Jacobs Creek (Pennsylvania)
Creek Falls (Chaintown, PA)
|Counties||Westmoreland, PA, Fayette, PA|
|- right||Barren Run|
|Cities||Scottdale, PA, Mt. Pleasant, PA|
|- location||Jacobs Creek, Westmoreland, PA|
|- elevation||761 ft (232 m)|
Jacobs Creek is a 33.4-mile-long (53.8 km) tributary of the Youghiogheny River beginning in Acme, Pennsylvania and draining at its mouth in the town of Jacobs Creek into the Youghiogheny River. Jacobs Creek is the southwestern border of Westmoreland County and the northwestern border of Fayette County.
The geography of Jacobs Creek allowed early civilization in the Jacobs Creek Valley as early as 1768 when western Pennsylvania was opened to settlement by the Treaty of Fort Stanwix. According to Rambling in the Valley of Jacobs Creek (Medsger & Rowe):
Various industrial enterprises have been associated with the history of this valley. Among the first were the manufacture of salt and iron. By the treaty of Fort Stanwix in 1768 this region was opened for settlement and many people from the eastern part of the state were locating in this "land of promise". Both salt and iron were in demand, they were expensive and hard to procure, hence men of enterprise naturally sought means to supply these demands. George Dallas Albert in his "History of Westmoreland County", says that, "Foremost of the wants of these early settlers was the want of salt." He also states that "in the Youghiogheny region, twenty bushels of wheat was not thought an unfair exchange for a bushel of salt; or a cow and calf for a similar amount."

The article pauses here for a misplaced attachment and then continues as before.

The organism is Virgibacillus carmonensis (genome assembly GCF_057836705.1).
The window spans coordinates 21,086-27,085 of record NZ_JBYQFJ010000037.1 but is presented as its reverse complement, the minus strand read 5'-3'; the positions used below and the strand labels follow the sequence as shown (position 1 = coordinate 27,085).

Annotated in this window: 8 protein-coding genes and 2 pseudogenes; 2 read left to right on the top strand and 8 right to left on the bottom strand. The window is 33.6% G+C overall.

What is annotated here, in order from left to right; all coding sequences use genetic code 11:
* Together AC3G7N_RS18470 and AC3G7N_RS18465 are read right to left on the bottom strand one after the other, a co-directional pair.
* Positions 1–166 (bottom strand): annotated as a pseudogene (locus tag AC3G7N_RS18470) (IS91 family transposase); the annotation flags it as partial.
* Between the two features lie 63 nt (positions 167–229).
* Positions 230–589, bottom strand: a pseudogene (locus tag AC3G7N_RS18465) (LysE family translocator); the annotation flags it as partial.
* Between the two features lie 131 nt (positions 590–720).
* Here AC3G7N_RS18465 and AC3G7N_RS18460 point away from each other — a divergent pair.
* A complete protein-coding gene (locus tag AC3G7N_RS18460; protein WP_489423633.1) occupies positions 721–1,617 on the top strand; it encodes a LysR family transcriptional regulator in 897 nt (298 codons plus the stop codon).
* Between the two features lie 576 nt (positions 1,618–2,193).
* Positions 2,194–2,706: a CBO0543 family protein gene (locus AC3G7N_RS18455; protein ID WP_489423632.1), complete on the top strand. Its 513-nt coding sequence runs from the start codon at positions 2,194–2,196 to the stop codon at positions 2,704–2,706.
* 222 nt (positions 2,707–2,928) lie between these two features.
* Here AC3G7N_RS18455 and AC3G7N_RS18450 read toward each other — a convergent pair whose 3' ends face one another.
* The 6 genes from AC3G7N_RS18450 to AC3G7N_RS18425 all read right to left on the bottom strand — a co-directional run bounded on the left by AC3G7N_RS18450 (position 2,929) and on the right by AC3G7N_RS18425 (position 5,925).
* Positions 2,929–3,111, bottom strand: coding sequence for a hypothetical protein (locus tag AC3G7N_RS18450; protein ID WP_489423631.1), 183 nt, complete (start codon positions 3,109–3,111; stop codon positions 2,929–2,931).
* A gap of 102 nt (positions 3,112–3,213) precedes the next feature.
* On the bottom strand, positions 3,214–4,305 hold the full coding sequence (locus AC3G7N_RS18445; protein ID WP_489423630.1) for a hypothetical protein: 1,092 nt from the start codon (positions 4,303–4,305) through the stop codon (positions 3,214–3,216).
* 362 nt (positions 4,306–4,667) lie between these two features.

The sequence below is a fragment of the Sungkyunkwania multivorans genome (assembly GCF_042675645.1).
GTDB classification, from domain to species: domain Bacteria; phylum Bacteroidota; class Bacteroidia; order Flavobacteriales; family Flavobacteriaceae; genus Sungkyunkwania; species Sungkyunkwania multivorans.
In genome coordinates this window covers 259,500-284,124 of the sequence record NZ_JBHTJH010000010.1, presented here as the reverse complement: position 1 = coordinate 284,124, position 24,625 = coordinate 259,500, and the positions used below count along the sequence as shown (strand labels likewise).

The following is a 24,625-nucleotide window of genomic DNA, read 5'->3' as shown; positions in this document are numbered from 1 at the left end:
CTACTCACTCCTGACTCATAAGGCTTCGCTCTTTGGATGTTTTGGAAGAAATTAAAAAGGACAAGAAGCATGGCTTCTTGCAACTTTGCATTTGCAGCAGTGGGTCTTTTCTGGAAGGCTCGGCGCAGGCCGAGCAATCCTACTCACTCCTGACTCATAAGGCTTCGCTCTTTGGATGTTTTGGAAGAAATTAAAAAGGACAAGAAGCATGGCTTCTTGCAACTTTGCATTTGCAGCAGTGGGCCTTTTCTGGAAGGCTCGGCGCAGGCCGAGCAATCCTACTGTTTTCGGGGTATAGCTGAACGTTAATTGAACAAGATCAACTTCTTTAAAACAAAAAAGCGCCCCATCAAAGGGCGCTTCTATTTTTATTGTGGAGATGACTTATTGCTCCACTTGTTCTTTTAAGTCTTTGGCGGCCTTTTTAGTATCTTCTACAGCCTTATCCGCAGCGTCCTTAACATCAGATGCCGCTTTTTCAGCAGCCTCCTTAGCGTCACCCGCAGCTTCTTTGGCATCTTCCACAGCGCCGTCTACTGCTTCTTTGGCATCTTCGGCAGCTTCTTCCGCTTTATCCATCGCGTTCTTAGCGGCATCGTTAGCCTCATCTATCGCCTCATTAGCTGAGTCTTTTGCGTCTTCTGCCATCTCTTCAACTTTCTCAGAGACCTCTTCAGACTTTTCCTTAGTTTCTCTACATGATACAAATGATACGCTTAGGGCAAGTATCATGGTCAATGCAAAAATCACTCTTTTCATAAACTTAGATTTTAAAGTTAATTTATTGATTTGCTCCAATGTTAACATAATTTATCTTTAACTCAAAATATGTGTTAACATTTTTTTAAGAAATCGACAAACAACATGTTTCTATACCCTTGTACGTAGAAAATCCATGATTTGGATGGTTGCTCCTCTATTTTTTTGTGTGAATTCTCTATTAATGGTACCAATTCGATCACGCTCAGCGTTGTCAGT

Jacobs Creek was named for Chief Jacob, a Native American. The valley of Jacobs Creek is home to an abundance of colonial and industrial history, including the home of the Alliance Furnace, the oldest standing iron furnace west of the Allegheny Mountains. The Alliance Furnace was built before ownership of the land was obtained by William Turnbul, John Holker, and Peter Marmie on July 13, 1789. The furnace was blown in 1802.
Starting in the 1790s Jacobs Creek attracted a number of Mennonite farmers. One of those Mennonites was Henry Oberholtzer (anglicized to "Overholt"). In 1800 Henry and his son Abraham cleared 150 acres near West Overton to start a farm. The farm grew rye for distilling into whiskey. The whiskey later became known as Old Overholt. Western Pennsylvania was a major producer of rye whiskey in the decades before Prohibition.
Other sources of industry along the valley include salt mills, grist mills, coke ovens, strip mining, and iron ore mining.
Recreation along Jacobs Creek includes smallmouth bass and trout fishing, seasonal whitewater kayaking, and swimming. It has been the inspiration of the guide Ramblings in the Valley of Jacobs Creek.
- Acme to Laurelville (Class III-IV)
- Chaintown to Youghiogheny River (Class II-III)
- Freeman Falls (Class IV)
- Creek Falls (Class V Backwards U-Type Waterfall)
- List of rivers of Pennsylvania
- Jacob's Creek Bridge (1801). The first iron-chain suspension bridge built in the United States.
- U.S. Geological Survey. National Hydrography Dataset high-resolution flowline data. The National Map Archived 2012-04-05 at WebCite, accessed August 15, 2011
- Ramblings in the Valley of Jacobs Creek
- Linder, Lee (Jul 9, 1970). "Happenings in Pennsylvania". Observer-Reporter. pp. B3. Retrieved 23 May 2015.
- Van Atta, Robert B. (15 June 2003). "Mennonites were early immigrants to Jacob's Creek area in 1790s". TribLive. Pittsburgh: Pittsburgh Tribune. Retrieved 15 December 2016.
- Wondrich, David (2 September 2016). "The Rise & Fall of America's Oldest Whiskey". The Daily Beast. Retrieved 3 October 2016.
- Alliance Furnace
- American Whitewater - PA State Rivers